Last week, guitarist Phelps "Catfish" Collins died in his hometown of Cincinnati. Catfish and his bass-playing younger brother William "Bootsy" Collins formed the backbone of James Brown's JBs in the late 1960s and early '70s. It's his minimalist style you hear on Sex Machine.
Later, after leaving the employ of the late, great Brown, he would perform a similar service on the equally iconic Parliament/Funkadelic tune Flashlight.
I was talking to Keith Jenkins, one of the final guitar guys employed by Brown, about Catfish passing. Jenkins said that while there were more musicians who passed through the James Brown bands -- be it the Famous Flames or JBs or Soul Generals -- than most people realize, Catfish was one who deserves special notice.
He said Catfish, like his brother Bootsy and Fred Wesley and the late Bobby Byrd, could be counted as one of the dozen or so sidemen whose contributions to the Brown sound were iconic and important.
His particular style became funk's razor-sharp edge, cutting through the bouncing bass and syncopated drums and giving grooves a sense of insistence. It's a style that has been copied countless times and, with the advent of hip-hop, continuously sampled.
Cancer might have taken Catfish from his fans (count me as one), but his contributions and those countless funky riffs will continue to enchant, entrance and incite us to dance.
MUD PUPPY MISFORTUNE. Tara and Kevin Scheyer, best known as the married half of the entertaining kid-centric Augusta act Tara Scheyer and the Mud Puppy Band, have recently taken a hit. The couple, when not singing songs about crawdad holes and alligator kings, own Fetch, the dog boutique on the lower level of Surrey Center.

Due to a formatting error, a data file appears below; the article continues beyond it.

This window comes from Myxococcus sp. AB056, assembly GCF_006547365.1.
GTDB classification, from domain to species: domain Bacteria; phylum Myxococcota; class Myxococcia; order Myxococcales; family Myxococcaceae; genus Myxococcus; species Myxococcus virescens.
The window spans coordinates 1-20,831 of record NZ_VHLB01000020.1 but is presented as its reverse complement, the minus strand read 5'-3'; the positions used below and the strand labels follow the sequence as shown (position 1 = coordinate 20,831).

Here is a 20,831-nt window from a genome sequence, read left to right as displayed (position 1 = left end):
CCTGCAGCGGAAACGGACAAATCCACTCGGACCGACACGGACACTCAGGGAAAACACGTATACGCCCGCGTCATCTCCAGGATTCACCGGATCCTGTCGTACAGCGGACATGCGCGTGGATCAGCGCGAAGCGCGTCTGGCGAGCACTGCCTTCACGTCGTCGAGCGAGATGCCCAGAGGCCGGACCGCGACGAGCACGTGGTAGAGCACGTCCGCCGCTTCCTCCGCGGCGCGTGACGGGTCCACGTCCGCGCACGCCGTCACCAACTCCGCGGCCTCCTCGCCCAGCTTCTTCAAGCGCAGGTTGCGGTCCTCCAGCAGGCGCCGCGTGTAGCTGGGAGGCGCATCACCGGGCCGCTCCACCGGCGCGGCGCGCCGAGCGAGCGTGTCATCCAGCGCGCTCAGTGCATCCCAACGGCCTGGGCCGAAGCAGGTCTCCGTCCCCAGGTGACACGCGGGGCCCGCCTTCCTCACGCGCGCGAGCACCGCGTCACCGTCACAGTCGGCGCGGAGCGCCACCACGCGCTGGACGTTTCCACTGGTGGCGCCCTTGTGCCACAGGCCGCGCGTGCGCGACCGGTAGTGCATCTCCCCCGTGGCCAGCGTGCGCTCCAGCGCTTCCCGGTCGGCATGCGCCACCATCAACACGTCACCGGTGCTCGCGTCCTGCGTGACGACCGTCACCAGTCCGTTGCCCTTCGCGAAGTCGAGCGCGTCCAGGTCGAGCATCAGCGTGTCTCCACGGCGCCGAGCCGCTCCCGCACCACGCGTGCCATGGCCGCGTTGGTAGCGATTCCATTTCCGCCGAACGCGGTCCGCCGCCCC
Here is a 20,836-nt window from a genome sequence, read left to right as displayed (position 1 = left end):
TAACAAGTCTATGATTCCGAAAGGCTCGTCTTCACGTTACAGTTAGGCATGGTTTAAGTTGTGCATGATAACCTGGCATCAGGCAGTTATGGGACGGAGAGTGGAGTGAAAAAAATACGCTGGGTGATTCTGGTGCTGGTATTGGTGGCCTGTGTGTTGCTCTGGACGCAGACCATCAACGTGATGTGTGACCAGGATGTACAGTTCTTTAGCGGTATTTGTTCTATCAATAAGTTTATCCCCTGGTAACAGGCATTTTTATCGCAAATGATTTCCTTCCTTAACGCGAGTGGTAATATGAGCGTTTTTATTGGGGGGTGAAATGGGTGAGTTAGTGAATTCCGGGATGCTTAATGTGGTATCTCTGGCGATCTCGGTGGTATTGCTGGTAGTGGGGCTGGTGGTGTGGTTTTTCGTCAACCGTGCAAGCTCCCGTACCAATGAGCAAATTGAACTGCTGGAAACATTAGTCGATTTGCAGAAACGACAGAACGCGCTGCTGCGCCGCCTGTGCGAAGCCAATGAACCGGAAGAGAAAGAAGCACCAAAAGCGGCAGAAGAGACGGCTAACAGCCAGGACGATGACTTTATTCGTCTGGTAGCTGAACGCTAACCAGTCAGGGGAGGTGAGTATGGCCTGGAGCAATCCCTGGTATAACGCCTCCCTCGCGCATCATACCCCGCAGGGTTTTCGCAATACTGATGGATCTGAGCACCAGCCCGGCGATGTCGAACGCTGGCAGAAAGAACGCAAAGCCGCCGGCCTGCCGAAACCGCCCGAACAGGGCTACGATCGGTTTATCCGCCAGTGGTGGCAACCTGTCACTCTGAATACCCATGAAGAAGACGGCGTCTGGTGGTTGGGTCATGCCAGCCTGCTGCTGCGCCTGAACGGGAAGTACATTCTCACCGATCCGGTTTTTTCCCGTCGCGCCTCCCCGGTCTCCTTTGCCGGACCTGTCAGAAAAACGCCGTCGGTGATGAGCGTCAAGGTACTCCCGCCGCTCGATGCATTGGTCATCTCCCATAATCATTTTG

Earlier this week, the store was broken into and the cash register was stolen. While more of an inconvenience than a business killer, it has slowed the couple's canine roll.
If you're a fan of the Mud Puppies, or just puppies in general, go lend some support to the Scheyers. I promise they would be happy to sell you either a ticket to the band's Aug. 29 show at Fort Discovery (only $8 -- a bargain) or some doggy treats.
VERY VEARA. I've never been, musically speaking, the biggest fan of Augusta-bred band Veara's music. Far too much affectation for my taste. Still, it does the heart good to see this hard-working band continue not only to survive, but thrive.
The band, which signed with the iconic punk label Epitaph earlier this year, has recently signed on to do some touring in Australia and Japan.
Drummer Brittany Harrell -- the real star of the Veara show in my opinion -- also seems to have lined up some top-flight endorsements with Vater sticks and SJC drums. That's real rock star stuff.